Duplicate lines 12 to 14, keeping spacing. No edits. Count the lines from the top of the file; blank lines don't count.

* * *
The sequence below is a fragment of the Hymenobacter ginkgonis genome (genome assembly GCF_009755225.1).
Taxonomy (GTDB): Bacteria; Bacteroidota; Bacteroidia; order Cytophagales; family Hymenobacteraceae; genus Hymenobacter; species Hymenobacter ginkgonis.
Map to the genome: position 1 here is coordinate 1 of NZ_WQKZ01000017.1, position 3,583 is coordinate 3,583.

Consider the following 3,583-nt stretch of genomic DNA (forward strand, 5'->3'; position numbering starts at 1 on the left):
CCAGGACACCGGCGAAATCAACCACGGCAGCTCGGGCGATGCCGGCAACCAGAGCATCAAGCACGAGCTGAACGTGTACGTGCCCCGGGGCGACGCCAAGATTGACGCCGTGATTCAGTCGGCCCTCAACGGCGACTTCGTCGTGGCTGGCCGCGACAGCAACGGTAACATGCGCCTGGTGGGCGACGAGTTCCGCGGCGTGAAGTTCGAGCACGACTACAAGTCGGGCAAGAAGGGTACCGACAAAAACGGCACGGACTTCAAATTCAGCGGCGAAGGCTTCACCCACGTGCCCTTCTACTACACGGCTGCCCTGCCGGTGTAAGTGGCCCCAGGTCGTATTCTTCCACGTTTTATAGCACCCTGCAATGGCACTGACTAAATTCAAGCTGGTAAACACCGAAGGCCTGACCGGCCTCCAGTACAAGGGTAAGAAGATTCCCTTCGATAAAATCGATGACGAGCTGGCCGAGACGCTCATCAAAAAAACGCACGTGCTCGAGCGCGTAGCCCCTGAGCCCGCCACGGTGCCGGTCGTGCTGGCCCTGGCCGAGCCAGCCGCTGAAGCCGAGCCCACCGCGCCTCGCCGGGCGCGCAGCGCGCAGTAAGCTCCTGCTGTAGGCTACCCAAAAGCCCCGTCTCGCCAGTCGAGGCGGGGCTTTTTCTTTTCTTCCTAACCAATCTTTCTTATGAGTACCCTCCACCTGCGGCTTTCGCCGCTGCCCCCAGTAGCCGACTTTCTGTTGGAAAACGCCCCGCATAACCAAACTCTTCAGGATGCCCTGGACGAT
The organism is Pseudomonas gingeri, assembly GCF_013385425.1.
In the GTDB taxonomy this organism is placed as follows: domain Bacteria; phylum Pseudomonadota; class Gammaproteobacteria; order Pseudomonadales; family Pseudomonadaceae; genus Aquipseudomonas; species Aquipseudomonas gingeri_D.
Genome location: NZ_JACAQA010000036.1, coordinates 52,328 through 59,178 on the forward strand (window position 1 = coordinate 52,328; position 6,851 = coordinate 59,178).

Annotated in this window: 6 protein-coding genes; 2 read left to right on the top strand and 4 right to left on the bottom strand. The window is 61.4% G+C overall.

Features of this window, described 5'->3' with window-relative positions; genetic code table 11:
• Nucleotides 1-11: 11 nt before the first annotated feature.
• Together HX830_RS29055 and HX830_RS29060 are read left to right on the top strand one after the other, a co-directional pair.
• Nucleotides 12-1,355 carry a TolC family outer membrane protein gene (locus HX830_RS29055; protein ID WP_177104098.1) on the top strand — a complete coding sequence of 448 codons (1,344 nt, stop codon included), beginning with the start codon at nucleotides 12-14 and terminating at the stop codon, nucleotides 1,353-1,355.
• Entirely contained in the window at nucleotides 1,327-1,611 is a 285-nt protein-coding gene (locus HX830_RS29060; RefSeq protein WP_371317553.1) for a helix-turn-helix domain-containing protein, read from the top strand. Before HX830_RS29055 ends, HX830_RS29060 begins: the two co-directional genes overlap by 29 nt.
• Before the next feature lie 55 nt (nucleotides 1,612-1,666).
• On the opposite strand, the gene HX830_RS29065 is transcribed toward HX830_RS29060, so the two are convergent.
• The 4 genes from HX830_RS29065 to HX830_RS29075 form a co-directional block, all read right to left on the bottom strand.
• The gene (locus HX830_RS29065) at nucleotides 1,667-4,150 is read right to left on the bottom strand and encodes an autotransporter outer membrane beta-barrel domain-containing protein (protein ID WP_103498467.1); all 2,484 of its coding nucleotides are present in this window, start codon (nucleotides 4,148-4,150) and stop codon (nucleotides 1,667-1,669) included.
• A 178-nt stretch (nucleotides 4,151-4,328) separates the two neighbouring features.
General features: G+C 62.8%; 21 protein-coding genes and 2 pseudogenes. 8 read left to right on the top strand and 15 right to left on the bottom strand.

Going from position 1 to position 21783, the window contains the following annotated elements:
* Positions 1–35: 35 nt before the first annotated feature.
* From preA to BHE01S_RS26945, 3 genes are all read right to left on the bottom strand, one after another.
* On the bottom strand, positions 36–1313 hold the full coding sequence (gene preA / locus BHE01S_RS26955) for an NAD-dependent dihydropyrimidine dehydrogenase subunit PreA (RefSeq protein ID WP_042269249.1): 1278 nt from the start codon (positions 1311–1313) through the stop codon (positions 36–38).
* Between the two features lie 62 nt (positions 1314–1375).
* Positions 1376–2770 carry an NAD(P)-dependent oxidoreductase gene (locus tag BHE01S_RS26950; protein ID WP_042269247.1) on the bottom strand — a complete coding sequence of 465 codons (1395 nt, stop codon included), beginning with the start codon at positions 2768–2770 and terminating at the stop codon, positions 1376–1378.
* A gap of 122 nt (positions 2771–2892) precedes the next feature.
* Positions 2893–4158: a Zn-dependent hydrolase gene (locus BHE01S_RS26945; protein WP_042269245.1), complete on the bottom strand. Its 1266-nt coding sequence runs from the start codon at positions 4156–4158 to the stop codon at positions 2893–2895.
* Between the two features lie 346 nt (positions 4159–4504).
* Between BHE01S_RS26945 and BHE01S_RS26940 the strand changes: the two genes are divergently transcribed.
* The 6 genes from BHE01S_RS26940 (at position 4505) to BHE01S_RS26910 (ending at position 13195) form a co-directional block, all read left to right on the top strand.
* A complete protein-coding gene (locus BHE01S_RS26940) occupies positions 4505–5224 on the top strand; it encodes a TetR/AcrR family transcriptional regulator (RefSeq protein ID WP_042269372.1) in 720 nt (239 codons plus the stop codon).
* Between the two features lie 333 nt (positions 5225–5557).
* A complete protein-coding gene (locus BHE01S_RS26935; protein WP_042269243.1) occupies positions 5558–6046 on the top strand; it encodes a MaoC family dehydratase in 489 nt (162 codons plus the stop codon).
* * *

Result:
• Together HX830_RS29055 and HX830_RS29060 are read left to right on the top strand one after the other, a co-directional pair.
• Nucleotides 12-1,355 carry a TolC family outer membrane protein gene (locus HX830_RS29055; protein ID WP_177104098.1) on the top strand — a complete coding sequence of 448 codons (1,344 nt, stop codon included), beginning with the start codon at nucleotides 12-14 and terminating at the stop codon, nucleotides 1,353-1,355.
• Entirely contained in the window at nucleotides 1,327-1,611 is a 285-nt protein-coding gene (locus HX830_RS29060; RefSeq protein WP_371317553.1) for a helix-turn-helix domain-containing protein, read from the top strand. Before HX830_RS29055 ends, HX830_RS29060 begins: the two co-directional genes overlap by 29 nt.